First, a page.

The only other Nazi-occupied or Nazi-allied European country whose Jewish population increased during the war was Bulgaria — Bulgaria proper. King Boris did not protest when the Jews of annexed Thrace and Macedonia were deported to their deaths, Gershman points out.
“The war in Europe and the eventual knowledge of the Holocaust became the defining events of my worldview, the background against which my life as a secular American Jew continually unfolds,” he writes in his book’s preface. “Portrait photography is my way of understanding and offering to others my innate belief in the goodness and the oneness of humanity — qualities that cross the boundaries of all races, religions, and nations.”
“Norman takes us into a humane, accepting Muslim society. Norman has ... shed light on the true nature of Islam as both a compassionate and an Abrahamic religion,” Akbar Ahmed, chair of Islamic Studies at American University in Washington, D.C., writes in the introduction. “For these Albanian Muslims ... by saving Jews, they were being good Muslims. Norman’s study of the Albanian example here is testimony to an Islamic type of behavior utterly different from those so unfortunately making the headlines these days.”
In recent years, the exploits of Albania’s Muslims — largely unknown outside of the country during the years of Communism – have slowly come to light. Jack Goldfarb, a Manhattan-based freelance travel writer has lobbied for a memorial stone for the Albanians in Brooklyn’s Sheepshead Bay Holocaust Park, and a plaque of testimony in a museum in Tirana, Albania’s capital.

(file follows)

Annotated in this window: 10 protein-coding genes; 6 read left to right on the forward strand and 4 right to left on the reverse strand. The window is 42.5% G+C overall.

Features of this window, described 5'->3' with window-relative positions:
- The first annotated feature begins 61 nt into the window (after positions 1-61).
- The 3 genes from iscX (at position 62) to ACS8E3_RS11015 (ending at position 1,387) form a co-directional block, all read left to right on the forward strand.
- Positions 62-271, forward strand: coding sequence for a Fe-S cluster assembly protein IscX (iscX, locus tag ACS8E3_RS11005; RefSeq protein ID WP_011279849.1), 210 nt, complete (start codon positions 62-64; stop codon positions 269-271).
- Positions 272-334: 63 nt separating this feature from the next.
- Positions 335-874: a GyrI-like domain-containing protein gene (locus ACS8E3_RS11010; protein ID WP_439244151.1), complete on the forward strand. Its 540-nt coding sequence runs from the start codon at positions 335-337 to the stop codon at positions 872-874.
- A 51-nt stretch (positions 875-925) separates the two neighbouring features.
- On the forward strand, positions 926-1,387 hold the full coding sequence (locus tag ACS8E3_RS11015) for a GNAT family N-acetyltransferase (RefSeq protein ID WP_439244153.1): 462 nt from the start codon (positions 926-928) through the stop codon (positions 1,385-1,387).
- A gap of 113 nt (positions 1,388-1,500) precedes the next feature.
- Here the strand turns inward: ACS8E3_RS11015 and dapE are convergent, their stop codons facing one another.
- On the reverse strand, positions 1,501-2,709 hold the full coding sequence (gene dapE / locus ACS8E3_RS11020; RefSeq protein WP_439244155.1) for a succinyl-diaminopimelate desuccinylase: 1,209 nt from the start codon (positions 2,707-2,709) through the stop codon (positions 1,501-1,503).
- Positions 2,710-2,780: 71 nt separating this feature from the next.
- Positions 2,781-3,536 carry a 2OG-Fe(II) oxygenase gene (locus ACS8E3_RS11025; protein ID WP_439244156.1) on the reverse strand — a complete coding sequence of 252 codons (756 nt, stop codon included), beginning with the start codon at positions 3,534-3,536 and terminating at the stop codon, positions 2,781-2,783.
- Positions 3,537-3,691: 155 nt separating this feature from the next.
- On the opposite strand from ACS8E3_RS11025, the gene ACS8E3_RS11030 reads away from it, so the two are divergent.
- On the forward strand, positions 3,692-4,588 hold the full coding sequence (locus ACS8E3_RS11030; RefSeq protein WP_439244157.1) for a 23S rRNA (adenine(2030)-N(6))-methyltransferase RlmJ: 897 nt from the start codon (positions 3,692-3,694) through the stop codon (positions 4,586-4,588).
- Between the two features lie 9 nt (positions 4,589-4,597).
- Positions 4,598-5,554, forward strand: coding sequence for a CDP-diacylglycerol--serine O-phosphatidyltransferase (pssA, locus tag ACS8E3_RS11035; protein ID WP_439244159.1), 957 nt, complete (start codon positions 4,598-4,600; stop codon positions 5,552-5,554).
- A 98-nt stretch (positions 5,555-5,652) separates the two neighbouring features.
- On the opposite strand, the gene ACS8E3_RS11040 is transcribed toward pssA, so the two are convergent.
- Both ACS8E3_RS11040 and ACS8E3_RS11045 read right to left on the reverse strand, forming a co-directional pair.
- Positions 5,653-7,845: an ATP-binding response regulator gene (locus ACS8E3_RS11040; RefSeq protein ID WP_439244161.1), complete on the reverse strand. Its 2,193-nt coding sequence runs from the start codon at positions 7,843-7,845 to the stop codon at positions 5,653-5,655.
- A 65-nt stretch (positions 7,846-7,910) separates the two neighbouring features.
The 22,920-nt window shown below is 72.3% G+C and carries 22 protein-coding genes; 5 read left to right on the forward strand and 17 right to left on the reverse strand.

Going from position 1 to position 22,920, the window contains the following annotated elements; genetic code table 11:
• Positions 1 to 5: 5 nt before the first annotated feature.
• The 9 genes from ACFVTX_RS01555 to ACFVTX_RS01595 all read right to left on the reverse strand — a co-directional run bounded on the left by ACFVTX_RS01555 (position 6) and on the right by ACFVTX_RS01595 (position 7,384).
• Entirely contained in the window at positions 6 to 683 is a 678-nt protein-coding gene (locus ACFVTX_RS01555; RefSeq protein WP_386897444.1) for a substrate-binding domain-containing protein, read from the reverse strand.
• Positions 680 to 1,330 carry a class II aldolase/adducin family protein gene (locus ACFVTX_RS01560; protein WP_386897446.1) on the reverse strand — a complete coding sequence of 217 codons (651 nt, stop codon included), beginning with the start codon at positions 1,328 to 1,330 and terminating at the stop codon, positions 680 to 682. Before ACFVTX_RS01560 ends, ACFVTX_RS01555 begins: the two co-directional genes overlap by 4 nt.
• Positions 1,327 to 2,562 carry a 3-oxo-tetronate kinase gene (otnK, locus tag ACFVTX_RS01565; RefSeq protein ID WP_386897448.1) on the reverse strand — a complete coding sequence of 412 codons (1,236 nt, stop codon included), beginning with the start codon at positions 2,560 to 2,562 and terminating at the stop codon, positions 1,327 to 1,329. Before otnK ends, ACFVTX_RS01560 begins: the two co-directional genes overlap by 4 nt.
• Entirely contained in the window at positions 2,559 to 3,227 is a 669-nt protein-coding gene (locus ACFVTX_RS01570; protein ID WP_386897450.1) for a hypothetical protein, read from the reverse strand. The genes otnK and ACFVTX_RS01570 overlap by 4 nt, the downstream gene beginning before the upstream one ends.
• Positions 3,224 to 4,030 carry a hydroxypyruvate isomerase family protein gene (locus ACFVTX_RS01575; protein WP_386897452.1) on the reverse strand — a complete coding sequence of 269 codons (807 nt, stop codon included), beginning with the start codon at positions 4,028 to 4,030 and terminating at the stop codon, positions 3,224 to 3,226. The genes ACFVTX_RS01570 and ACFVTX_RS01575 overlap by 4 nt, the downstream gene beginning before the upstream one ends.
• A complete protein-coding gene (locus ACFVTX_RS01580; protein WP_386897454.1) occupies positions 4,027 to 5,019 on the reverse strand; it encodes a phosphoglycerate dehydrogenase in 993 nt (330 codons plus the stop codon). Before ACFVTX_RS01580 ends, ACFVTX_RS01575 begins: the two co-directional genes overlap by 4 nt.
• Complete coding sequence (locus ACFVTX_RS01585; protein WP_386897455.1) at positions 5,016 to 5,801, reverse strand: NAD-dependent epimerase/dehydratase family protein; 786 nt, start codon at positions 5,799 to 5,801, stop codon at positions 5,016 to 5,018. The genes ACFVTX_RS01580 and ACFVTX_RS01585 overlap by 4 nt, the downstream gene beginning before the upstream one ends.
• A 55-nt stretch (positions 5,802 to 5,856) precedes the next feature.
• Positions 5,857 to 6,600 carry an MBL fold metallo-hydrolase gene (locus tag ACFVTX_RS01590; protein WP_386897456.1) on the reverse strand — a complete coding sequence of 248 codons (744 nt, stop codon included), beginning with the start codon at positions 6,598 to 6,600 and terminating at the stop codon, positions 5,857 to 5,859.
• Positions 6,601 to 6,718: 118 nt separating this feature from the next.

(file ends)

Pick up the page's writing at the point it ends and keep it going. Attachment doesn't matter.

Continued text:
Exhibits about Albania’s record during World War II opened during the last year at Yad Vashem, the United Nations, Hebrew Union College-Jewish Institute of Religion here and in Ramle. A traveling exhibit is being shown this year in Albania and Kosovo.
Gershman is at work on a documentary based on his book.
“The Albanian Righteous and the historical facts were known for many years, but it is probably due to the unique quality of Gershman’s photography and the ongoing public discussions about Muslims and Jews that the topic is now receiving such wide attention,” Yad Vashem’s Steinfeldt says. “In view of the highly dangerous manifestations of radical Islam of our days, it is very important to show that there is another tradition. Muslim Righteous ... show that there is another face to Islam.”
Gershman’s work has brought several reunions of rescued Jews and their Albanian rescuers, he says.
Gershman says his work in Albania isn’t done.
“It will never be over. It’s essential to tell their story. It’s an honor to tell what their fathers did,” he says. “If there is a family who saved Jews, I’ll go back. This is a mitzvah. This is my mitzvah.”